Her Campus Logo Her Campus Logo

How To Build Your Perfect Fall Wardrobe, Sustainably

This article is written by a student writer from the Her Campus at Illinois chapter.

It’s that time of year again where every store contains cute sweaters and fall sales are incoming, so the urge to shop is of course, irresistible. While it’s tough to resist fall shopping, doing it sustainably is important to improve ourselves and the environment.

1) thrift, thrift, thrift!

It’s important to start at your local thrift store– donate every old piece that no longer brings you any joy so someone else can fall in love with it too, and while you’re there, hunt for some fashionable finds of your own! Thrifting has taken on a resurgence recently because of the unique, well-priced, and environmentally friendly pieces it has. Plus, it makes a perfect friend date!

2) Avoid fast fashion websites

While websites like SHEIN are tempting to do massive hauls from, these are far from being as wallet-friendly as they may seem– the pieces often aren’t built to last and will need to be quickly replaced in comparison to sturdier and longer-lasting pieces. Buying a few pieces also means you won’t have to deal with the crushing guilt of that one jacket you bought and never wore.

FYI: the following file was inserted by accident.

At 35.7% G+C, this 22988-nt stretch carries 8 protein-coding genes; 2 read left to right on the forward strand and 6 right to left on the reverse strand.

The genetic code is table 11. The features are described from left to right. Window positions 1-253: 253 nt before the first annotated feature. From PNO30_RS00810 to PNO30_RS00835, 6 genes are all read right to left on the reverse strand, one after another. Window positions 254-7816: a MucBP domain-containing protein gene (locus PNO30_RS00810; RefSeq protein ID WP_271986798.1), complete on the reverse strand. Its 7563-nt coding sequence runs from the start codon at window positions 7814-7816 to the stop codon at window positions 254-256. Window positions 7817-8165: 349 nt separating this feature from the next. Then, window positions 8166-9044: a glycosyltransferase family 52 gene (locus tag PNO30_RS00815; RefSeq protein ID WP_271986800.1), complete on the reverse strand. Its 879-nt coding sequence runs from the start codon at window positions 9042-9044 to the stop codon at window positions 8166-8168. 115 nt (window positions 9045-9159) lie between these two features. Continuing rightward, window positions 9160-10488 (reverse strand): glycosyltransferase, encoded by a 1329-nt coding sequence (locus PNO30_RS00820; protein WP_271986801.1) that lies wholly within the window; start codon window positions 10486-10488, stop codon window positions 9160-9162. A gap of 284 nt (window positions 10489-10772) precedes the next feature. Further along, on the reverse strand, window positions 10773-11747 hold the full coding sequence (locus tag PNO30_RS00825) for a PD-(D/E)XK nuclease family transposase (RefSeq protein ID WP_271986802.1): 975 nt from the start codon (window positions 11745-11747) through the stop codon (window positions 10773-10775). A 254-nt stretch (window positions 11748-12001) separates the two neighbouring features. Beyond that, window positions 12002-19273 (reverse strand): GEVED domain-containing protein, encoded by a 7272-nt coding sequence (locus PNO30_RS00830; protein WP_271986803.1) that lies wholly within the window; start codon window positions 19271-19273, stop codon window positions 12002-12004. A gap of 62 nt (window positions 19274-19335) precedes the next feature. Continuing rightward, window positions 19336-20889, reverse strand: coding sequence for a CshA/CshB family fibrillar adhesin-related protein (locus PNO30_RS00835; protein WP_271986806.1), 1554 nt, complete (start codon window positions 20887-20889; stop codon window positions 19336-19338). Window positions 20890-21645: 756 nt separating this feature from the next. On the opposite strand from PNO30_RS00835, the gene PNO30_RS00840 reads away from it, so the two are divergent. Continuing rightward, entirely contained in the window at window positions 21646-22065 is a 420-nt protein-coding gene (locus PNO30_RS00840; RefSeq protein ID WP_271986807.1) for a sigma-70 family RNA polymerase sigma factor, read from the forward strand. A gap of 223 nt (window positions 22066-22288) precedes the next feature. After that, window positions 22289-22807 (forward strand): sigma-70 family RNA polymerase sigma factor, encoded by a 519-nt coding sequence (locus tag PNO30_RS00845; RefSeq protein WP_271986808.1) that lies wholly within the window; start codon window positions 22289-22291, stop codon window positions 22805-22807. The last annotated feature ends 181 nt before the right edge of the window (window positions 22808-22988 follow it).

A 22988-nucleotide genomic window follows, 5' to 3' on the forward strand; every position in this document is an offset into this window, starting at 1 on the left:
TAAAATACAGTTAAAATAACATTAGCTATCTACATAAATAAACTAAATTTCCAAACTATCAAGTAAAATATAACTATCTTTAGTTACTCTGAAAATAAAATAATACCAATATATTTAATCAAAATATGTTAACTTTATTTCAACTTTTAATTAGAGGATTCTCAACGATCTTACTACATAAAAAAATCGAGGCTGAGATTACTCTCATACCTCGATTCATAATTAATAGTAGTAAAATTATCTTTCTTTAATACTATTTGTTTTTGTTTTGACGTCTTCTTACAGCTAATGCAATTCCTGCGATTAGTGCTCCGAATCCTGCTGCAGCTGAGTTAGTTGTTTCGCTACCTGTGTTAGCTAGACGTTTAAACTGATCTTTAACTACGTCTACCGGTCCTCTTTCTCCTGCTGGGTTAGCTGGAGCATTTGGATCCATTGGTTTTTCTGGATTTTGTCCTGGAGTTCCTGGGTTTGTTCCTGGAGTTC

3) choose your trends wisely

While it might be tempting to immediately hop on what’s hot, evaluate each piece you pick carefully– is it something you see yourself wearing in future seasons, even if it goes out of style? Pieces that are timeless and that you love outside their popularity are the least likely to end up in a landfill a year later.

4) upcycle and sew!

Have a hole in your old favorite cardigan? It is surprisingly simple to patch it up instead of buying a brand new one! Style of an outfit no longer speaking to you the way it used to? Turn it into an entirely new one with upcycling! Upcycling has also gained a lot of buzz recently for being a great way to give old pieces new life.

5) change your shopping attitude

During Black Friday and other seasonal sales, stores put a lot of pressure to buy as much as possible while it’s unbelievably inexpensive, but practicing mindfulness and only buying what’s necessary instead of what’s right in front of us is key to staying sustainable.

Mehek Kapur

Illinois '23

I'm a sophomore at the University of Illinois double majoring in English and Organizational Psychology and Vice President/Recruitment Advisor at Delta Kappa Delta.